Among three known functional folate receptors, FOLR1 and FOLR2 are located at the plasma membrane of the human cells, while FOLR3 is a secreted protein [35, 50-54]. FOLR1 is mainly displayed on the cell surface of epithelial cells, while FOLR2 is usually expressed in the latter stages of normal myelopoiesis and in the placenta, spleen, and thymus [55, 56]. As an important cell-surface glycoprotein on epithelial cells, FOLR1 can bind folate with high affinity to mediate its cellular uptake for cell metabolism as well as DNA synthesis and repair . It has relatively high affinity for folate and folate analogs at neutral pH, and a lower affinity at slightly acidic pH after endocytosis to facilitate the release of folates. FOLR1 has restricted expression in normal tissues but is highly expressed in specific malignant tumor mainly to meet the folate demand of rapidly dividing cells [35-38, 55]. It therefore has been used as an important target for cancer therapy [35, 50]. In this study, we further confirmed that high concentration of folate can promote the EMT of HCC cells. In addition to providing excessive amounts of folate in the cell culture medium, we showed that the elevated folate uptake of the HCC cell could also be achieved by up-regulating the core-fucosylation at all glycosites of FOLR1, preferably at the glycosite Asn-201 (but not increasing the FOLR1 protein expression). In a previous study, Chen et al  reported that the de-glycosylated form of FOLR1 (only a single HexNAc moiety attached at each glycosylation site) had a similar folate-binding affinity with the fully glycosylated protein. This implies that the enhancement of folate uptake capacity by increased site-specific core-fucosylation on FOLR1 may mainly occur at the folate release and/or FOLR1 transportation steps.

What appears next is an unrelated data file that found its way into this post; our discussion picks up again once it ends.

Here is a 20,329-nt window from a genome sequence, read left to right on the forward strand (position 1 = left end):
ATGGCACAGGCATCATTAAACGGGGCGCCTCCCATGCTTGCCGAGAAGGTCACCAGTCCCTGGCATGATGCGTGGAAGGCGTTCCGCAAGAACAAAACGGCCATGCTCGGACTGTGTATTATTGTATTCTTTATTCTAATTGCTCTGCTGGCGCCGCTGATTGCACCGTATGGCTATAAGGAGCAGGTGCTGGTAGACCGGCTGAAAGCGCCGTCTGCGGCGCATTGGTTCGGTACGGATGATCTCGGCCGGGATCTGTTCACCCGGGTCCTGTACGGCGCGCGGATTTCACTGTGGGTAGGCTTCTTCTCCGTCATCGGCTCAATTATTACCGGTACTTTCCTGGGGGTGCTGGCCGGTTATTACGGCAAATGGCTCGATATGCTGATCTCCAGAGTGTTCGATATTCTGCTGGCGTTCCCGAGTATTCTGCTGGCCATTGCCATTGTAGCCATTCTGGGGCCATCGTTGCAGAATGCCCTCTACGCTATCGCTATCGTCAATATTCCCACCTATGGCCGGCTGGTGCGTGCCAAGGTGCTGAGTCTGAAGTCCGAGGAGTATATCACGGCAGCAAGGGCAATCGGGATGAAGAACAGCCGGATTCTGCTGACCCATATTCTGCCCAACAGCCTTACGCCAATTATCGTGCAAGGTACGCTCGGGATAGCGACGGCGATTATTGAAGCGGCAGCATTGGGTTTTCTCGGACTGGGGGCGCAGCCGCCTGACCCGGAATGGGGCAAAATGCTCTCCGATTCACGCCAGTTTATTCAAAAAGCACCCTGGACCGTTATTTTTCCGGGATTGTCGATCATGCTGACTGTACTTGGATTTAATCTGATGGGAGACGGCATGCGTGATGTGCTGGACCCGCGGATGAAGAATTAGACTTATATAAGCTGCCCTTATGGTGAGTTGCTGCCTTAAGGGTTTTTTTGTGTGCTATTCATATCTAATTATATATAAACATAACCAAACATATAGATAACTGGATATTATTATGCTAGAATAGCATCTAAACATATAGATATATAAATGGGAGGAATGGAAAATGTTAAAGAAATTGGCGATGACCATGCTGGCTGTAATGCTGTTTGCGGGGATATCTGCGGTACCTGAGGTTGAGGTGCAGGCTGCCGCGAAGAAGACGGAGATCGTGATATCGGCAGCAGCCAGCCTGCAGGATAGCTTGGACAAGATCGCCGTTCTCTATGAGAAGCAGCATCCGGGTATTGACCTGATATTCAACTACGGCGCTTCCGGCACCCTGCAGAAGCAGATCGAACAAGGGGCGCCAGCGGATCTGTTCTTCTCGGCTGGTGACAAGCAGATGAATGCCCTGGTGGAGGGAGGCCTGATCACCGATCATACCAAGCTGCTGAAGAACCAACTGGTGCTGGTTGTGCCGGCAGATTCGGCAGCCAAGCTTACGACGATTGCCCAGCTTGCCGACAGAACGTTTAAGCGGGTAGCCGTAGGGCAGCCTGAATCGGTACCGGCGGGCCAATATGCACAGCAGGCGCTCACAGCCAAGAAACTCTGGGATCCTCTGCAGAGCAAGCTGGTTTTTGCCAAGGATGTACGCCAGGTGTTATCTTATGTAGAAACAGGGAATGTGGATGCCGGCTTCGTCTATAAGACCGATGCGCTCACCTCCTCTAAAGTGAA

In conclusion, with site-specific glycoproteomics and molecular biology approaches, we demonstrated that HGF/TGF-β1 significantly up-regulated the expression of FUT8, which led to the increasing of core-fucosylation on FOLR1. This further increased the cellular uptake of folate and promoted the EMT of HCC cells. With glycosite mutations, we further identified Asn-201 as the most critical core-fucosylated glycosite for folate uptake and EMT progression. Based on these results, the core-fucosylation of FOLR1 especially at the glycosite Asn-201 may represent another promising marker and therapeutic target for HCC monitoring and treatment.
This work was supported by the National Natural Science Foundation of China (Grant No. 91853123), National Key R&D Program of China (2019YFA0905200), National Natural Science Foundation of China (Grant No. 81773180, 21705127, and 81800655), and China Postdoctoral Science Foundation (Grant No. 2019M663798, 2019M653715, and 2019TQ0260).
L.J. and S.S. designed the experiments; L.J. performed experiments with help from R.L. J.L. and W.L. L.J., and B.Z. performed MS analysis; L.J., D.L., T.Z., J.S., C.M., and L.D. analyzed data; L.J., J.L., and S.S. wrote the paper.
The mass spectrometry data have been deposited to the ProteomeXchange Consortium via the PRIDE partner repository  with the dataset identifier PXD017033.